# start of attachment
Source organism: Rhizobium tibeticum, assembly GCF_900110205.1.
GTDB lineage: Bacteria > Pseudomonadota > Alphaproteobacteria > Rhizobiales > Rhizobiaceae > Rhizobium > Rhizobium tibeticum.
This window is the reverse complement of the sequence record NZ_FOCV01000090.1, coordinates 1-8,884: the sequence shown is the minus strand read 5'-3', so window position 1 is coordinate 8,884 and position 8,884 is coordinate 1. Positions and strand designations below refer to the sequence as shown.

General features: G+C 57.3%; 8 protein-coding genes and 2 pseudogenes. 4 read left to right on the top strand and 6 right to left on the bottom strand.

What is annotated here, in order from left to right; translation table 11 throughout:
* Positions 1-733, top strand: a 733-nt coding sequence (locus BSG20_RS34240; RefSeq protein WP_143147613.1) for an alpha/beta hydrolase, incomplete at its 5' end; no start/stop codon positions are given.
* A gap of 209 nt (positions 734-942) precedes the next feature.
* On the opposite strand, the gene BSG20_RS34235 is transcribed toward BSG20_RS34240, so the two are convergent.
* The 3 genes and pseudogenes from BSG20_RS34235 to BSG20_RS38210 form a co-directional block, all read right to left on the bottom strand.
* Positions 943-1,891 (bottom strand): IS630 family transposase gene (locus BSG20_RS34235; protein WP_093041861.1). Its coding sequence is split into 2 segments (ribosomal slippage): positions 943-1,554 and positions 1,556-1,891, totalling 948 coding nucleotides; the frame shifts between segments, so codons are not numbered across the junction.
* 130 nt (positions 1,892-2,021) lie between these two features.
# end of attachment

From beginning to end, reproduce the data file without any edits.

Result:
Source organism: Rhizobium tibeticum, assembly GCF_900110205.1.
GTDB lineage: Bacteria > Pseudomonadota > Alphaproteobacteria > Rhizobiales > Rhizobiaceae > Rhizobium > Rhizobium tibeticum.
This window is the reverse complement of the sequence record NZ_FOCV01000090.1, coordinates 1-8,884: the sequence shown is the minus strand read 5'-3', so window position 1 is coordinate 8,884 and position 8,884 is coordinate 1. Positions and strand designations below refer to the sequence as shown.

General features: G+C 57.3%; 8 protein-coding genes and 2 pseudogenes. 4 read left to right on the top strand and 6 right to left on the bottom strand.

What is annotated here, in order from left to right; translation table 11 throughout:
* Positions 1-733, top strand: a 733-nt coding sequence (locus BSG20_RS34240; RefSeq protein WP_143147613.1) for an alpha/beta hydrolase, incomplete at its 5' end; no start/stop codon positions are given.
* A gap of 209 nt (positions 734-942) precedes the next feature.
* On the opposite strand, the gene BSG20_RS34235 is transcribed toward BSG20_RS34240, so the two are convergent.
* The 3 genes and pseudogenes from BSG20_RS34235 to BSG20_RS38210 form a co-directional block, all read right to left on the bottom strand.
* Positions 943-1,891 (bottom strand): IS630 family transposase gene (locus BSG20_RS34235; protein WP_093041861.1). Its coding sequence is split into 2 segments (ribosomal slippage): positions 943-1,554 and positions 1,556-1,891, totalling 948 coding nucleotides; the frame shifts between segments, so codons are not numbered across the junction.
* 130 nt (positions 1,892-2,021) lie between these two features.